Solomon Ward

Solomon Ward was of real flesh and blood, born sometime in the first half of the 19th century, although we don’t know exactly when. Birth certificates for native people were not routinely kept in the 19th century. In fact Solomon Ward’s name appears only twice in the historical records. On the first occasion he is listed as the steward aboard the Konohasset, a whaling ship that sailed out of Sag Harbor and was captained by T.B. Worth. Two other men from the Unkechaug nation are listed among the crew: the cook, Jesse Smith, and a seaman, Philip Smith. For Solomon to have been the steward, his voyage on the Konohasset could not have been his first. He surely began his whaling career as a cabin boy or seamen. Also, as steward, he must have been able to read and do math.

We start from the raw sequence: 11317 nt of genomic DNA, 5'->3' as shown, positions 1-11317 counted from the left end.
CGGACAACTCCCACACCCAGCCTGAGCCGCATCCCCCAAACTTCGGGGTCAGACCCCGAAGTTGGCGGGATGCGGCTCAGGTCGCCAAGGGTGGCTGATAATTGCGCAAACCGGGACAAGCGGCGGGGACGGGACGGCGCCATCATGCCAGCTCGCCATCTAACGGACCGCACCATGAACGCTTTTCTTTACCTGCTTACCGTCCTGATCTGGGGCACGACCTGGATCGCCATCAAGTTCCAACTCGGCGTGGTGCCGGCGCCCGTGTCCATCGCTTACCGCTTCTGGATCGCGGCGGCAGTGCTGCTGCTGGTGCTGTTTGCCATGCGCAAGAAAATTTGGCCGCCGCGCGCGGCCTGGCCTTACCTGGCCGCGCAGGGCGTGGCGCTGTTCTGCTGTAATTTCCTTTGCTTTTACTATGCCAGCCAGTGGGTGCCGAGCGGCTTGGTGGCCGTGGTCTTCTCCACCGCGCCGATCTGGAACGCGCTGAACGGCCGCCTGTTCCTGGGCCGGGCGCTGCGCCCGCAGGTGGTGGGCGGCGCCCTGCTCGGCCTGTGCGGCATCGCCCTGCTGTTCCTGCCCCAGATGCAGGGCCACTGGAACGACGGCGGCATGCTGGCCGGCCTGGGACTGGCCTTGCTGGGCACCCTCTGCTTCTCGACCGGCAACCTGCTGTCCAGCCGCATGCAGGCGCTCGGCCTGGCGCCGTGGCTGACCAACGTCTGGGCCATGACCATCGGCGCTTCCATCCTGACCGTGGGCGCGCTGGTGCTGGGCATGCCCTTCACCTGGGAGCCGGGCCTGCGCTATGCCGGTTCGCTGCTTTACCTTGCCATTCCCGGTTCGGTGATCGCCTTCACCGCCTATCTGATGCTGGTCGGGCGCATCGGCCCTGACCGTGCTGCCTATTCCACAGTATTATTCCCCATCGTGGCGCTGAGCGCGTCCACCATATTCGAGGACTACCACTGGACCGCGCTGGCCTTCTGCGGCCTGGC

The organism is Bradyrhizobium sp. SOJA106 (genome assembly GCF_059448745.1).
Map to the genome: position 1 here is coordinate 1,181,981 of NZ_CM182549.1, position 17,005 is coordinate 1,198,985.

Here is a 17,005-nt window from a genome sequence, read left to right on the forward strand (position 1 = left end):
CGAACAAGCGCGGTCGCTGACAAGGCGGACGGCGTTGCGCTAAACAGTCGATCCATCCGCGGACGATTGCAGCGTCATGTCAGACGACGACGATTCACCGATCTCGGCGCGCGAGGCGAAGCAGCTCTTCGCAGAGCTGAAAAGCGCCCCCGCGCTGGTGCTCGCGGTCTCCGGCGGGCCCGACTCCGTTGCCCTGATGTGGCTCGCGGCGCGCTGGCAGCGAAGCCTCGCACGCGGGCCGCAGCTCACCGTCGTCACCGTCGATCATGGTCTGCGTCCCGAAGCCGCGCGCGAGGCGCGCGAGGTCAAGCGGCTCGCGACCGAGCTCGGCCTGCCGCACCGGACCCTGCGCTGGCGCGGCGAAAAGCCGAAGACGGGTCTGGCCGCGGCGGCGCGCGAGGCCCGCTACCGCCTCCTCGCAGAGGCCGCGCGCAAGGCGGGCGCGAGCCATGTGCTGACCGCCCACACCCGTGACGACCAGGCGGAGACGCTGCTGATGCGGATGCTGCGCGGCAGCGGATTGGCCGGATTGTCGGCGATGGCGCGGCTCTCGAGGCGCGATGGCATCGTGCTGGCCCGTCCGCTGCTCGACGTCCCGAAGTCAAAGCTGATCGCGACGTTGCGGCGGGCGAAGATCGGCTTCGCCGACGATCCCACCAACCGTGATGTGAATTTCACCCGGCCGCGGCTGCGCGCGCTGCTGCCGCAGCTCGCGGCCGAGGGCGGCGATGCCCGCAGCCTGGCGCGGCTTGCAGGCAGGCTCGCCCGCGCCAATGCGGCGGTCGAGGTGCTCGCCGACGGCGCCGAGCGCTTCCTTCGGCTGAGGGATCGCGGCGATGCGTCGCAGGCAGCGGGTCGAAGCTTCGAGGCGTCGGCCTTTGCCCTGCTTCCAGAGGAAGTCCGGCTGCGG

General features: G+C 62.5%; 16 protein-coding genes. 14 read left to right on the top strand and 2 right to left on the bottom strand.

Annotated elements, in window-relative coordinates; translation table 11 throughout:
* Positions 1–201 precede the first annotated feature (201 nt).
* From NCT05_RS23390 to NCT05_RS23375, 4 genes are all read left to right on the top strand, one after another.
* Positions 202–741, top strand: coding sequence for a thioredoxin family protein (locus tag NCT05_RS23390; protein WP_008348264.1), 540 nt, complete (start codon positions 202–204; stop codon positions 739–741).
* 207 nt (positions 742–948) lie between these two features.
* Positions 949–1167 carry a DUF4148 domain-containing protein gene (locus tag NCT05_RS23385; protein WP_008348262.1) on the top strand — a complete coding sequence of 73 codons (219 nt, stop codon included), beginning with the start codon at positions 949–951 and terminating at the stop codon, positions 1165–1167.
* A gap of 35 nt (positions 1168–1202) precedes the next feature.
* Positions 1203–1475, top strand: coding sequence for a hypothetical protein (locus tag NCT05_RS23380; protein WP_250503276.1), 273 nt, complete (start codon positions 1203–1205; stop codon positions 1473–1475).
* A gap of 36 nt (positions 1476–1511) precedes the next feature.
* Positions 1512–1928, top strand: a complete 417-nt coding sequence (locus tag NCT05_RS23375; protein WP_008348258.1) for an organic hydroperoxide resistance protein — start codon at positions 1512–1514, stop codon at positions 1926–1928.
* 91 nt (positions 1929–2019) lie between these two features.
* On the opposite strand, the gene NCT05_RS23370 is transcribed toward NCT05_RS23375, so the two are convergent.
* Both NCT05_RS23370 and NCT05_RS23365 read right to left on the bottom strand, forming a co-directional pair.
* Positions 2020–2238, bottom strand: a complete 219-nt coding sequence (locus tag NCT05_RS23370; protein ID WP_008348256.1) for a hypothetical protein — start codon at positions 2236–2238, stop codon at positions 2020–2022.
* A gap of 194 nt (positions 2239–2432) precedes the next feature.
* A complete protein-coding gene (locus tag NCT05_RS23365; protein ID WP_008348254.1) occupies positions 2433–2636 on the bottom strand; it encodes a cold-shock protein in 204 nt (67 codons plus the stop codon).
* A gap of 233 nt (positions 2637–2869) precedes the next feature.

The Konohasset had its own adventures. It was shipwrecked on an island north of Hawaii. From the remains of the ship, the crew built a boat. A small group of men then sailed back to Hawaii and returned with help. We don’t know what Solomon’s role was in the rescue operation, but we do know that he survived and did indeed return to Poospatuck. Thus the promise of our fictional Solomon was kept.

The second appearance of his name in the records was in 1870. He signed a petition to have a school built at Poospatuck. Our fictional Solomon, like the real Solomon, would surely have thrown his full support behind this venture. After all, he had learned the value of an education.

For more details on the life of the real Solomon and the voyage of the Konohasset see ""Notes from Unkechaug History ..."

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